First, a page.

With all the coverage of the 150th anniversary of Cold Harbor I was surprised by the persistence of two myths that refuse to give way. The first is the story of Union soldiers pinning their names to their coats so their bodies could be identified and the second relates to the casualty figures that are commonly cited. Taken together they reinforce a compelling narrative of futile bloody assaults ordered by Ulysses S. Grant – the “great butcher” of the war.
The story of names stitched into coats is included in just about every news story that I read this past week. Ron Soodalter’s Disunion column states confidently that “many of them simply wrote their names and addresses on slips of paper, and pinned the notes to the inside of their blouses, so that their bodies could be identified for burial.” “Cold Harbor became Gettysburg in reverse,” according to Joel Achenbach. “The story goes that many pinned their names to their clothes before they charged, so that their bodies could be identified.”
Lt. Col. Robert Bateman cites Horace Porter’s postwar account of this unusual step by Union soldiers as does Geoffrey Norman at the Weekly Standard. It turns out that Porter’s reference is the only account we have of this sad nod of what many soldiers likely anticipated.
Published twelve years ago, Gordon Rhea’s, Cold Harbor: Grant and Lee, May 26-June 3, 1864, is my go-to book on the battle. Rhea addresses the persistence of this story.
Writing more than thirty years later, Grant’s aide Porter left a vivid account of Federal troops at Cold Harbor “calmly writing their names and home addresses on slips of paper, and pinning them on the backs of their coats, so that their dead bodies might be recognized upon the field, and their fate made known to their families at home.” The scene painted by Porter has become a standard fixture in accounts of the battle. His dramatic scenario is suspect, however, as nothing in letters, diaries or contemporaneous newspaper accounts corroborates it. Union soldiers did resort to name tags in November 1863, when they thought they would be called to attack an imposing rebel position at Mine Run. But no one who was at Cold Harbor–at least until Porter’s narrative appeared–mentioned similar happenings there, raising the likelihood that this is no more than another of the sensational inventions that frequent his memoir. Judging from surviving letter and diaries, Union soldiers were no more concerned about the assault scheduled for the morning of June 3 than they had been before the campaign’s other major attacks. (p. 312)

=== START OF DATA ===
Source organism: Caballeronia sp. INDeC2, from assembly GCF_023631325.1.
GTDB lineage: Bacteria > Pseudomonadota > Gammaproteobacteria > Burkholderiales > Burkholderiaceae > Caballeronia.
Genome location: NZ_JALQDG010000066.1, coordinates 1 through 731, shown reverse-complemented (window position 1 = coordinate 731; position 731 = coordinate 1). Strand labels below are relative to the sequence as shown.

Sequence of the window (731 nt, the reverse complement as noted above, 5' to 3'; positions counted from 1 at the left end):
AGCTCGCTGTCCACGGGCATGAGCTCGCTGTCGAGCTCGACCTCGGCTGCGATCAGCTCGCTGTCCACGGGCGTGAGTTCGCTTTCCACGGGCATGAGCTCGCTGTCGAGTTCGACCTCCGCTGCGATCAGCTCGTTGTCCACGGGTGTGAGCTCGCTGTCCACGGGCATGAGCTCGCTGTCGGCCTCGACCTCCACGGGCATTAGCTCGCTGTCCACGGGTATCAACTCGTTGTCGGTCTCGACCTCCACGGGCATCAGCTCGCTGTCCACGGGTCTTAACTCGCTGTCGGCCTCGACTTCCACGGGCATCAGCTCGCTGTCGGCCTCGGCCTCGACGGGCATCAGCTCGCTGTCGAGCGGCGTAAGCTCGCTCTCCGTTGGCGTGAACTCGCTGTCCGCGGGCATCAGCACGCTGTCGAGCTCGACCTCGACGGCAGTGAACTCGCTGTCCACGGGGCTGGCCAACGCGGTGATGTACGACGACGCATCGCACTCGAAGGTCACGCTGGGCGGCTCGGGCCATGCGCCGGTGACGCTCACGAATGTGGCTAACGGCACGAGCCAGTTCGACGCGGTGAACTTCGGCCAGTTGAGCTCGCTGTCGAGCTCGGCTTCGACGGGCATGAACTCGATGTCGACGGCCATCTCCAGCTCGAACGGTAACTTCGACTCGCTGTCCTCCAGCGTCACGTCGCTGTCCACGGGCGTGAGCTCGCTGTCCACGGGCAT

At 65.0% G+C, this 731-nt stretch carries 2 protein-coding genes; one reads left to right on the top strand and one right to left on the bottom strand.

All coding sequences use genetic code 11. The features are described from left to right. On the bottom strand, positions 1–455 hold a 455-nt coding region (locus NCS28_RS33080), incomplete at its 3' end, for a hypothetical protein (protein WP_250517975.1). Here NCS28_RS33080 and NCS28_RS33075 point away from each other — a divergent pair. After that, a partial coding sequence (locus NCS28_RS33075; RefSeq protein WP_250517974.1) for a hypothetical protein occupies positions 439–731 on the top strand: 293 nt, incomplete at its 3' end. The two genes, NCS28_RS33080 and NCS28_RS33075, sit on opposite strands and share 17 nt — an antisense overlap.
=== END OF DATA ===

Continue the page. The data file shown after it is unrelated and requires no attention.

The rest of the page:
The second prong of the Cold Harbor narrative relates to casualties. The wide range of Union casualty figures cited as having occurred during the first phase of the early morning June 3 attack sometimes remind me of wild claims about how many black Confederates served in the army. Wayne Phaneuf writes that, “In the first 10 minutes of the charge 7,000 Union soldiers were either killed or wounded.” Surprisingly, historian Howard Coffin states that “within minutes, some 6,000 Union soldiers were shot.” Finally, Bateman confidently assumes, “Most historians are comfortable with the figures of roughly 7,000 American casualties in about 30 minutes this morning, between 04:40 and roughly 05:10.”
Rhea arrives at a very different conclusion: “Losses for the day thus amounted to some 1,500 for the 18th Corps, at most 2,500 for the 2nd Corps, and probably 600 for the 6th Corps, yielding approximately 4,500 men officers and men dead, wounded, and missing.” (p. 362) On the northern sector of the battlefield Rhea arrives at 1,200 casualties for the 5th and 9th Corps fronts, which brings the total number to around 6,000.
I guess we could blame Ken Burns and Shelby Foote. Stay tuned for stories of starving and shoeless Confederate soldiers at Petersburg.